Ad Age reports that brands are increasingly using a new form of causal marketing: microsponsorships. Instead of throwing a bunch of money at a cause or organization, brands are throwing a little money to a lot of people to pursue their dreams and aspirations.
The most visible of these is Pepsi Refresh, in which consumers can apply for grants ranging from $5,000 to $250,000. Industry experts say that this approach has its benefits: engaging with consumers in social media, boosting small charities that can't compete with marketing juggernauts such as Susan G. Komen for the Cure, and free market research that results in more effective advertising campaigns.
I think the idea of personal causes is powerful. It comes at a time when more of us want to do good, be good and act good…and that doesn't just come with a donation to a big charity. The feeling is more personal than that.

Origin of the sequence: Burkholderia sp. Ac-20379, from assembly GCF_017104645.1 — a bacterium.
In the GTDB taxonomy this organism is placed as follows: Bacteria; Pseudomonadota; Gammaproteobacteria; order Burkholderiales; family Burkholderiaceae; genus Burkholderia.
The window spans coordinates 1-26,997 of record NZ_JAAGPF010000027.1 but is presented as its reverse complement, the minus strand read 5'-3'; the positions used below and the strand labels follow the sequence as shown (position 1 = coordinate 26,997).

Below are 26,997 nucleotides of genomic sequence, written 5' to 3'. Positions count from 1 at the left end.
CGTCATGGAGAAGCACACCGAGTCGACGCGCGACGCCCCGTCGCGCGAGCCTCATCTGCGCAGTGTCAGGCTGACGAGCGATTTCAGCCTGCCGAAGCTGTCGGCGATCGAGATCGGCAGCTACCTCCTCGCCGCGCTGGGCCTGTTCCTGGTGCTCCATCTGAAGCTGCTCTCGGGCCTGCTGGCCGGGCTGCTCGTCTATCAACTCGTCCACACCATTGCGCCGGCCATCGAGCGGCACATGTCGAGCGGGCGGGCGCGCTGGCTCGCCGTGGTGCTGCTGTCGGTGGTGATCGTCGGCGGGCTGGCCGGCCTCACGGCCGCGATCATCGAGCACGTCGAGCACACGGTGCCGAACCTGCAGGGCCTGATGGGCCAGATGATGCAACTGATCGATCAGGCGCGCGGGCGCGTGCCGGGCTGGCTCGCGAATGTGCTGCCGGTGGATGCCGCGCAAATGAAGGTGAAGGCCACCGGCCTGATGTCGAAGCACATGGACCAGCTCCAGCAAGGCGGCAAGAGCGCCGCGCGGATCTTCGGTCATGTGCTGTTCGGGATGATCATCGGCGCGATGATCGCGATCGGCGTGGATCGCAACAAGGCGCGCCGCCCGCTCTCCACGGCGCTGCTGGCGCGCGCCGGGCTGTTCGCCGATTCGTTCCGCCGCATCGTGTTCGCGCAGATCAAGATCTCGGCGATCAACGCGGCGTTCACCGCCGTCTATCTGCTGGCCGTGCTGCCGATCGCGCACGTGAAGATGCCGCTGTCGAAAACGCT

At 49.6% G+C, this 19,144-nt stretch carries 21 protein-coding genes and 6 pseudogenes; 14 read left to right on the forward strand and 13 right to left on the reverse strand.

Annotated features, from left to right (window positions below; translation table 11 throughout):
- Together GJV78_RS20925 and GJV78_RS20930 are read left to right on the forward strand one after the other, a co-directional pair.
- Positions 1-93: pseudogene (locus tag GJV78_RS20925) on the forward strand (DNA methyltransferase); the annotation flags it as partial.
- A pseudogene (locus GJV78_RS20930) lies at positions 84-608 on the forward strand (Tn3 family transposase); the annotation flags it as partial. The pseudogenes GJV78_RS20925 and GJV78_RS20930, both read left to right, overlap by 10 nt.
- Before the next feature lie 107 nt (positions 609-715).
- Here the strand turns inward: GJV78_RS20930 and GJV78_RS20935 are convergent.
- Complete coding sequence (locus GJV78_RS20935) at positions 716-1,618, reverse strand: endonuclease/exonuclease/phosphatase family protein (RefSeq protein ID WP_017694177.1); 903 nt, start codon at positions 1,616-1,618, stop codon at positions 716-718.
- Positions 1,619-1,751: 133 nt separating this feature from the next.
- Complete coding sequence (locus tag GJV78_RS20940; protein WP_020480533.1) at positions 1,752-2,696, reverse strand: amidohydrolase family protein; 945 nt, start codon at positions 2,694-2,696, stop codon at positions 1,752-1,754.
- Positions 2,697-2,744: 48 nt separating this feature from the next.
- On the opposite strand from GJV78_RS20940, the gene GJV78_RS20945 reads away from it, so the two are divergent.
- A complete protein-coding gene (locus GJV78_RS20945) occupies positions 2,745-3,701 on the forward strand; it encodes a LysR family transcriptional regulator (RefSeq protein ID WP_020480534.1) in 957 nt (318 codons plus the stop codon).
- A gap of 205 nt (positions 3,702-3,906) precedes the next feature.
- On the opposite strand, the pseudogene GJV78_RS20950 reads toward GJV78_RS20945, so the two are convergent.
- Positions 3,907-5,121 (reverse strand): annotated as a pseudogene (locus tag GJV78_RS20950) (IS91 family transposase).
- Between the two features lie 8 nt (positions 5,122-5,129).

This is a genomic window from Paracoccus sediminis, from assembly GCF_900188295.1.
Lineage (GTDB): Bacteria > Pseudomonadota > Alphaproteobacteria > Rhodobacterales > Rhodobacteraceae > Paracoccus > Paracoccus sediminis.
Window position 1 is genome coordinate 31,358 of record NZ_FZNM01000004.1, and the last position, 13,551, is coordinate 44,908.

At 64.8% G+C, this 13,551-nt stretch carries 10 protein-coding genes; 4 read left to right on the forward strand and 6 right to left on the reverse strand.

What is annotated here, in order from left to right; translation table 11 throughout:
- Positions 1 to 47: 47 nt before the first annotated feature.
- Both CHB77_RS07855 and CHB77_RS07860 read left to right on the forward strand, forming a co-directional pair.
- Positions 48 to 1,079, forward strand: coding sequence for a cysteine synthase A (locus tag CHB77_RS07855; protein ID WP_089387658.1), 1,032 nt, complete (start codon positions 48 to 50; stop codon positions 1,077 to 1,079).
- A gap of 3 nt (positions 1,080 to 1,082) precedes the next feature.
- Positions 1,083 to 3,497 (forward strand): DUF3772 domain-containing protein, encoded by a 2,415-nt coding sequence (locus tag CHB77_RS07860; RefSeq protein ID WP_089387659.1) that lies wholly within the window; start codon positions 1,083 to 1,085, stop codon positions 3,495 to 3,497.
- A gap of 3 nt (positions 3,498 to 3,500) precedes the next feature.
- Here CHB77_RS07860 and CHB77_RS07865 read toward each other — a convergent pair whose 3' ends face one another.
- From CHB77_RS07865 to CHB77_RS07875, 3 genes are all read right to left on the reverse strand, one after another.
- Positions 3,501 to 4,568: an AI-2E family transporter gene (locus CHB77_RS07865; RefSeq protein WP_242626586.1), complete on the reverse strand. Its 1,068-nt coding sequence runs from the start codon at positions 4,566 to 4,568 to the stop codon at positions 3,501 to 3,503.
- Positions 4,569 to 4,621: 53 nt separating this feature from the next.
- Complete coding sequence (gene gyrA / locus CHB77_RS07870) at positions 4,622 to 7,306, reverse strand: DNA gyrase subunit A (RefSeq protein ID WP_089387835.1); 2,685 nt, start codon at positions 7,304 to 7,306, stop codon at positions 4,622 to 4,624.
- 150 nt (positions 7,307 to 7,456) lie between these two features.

…U.S. consumers are 31% more involved in philanthropic causes and volunteerism than they were a year ago.
Jim Stengel, former Procter & Gamble Co. global marketing officer, said even though the appeal crosses demographic lines, this type of effort is particularly effective with college students who are idealistic and want to be part of something larger. He's witnessing it first hand as an adjunct professor at UCLA. "People really do want to think beyond this generation; they want to think about their impact long-term," he said. "Will be there some cynics out there? Maybe. But there's a groundswell right now to do good things."
…Tellingly, 79% of consumers say they would be likely to switch from one brand to another (when price and quality are about equal) if the other brand is associated with a good cause. That's up from 66% in 1993, according to Cone.
I know I would. Would you?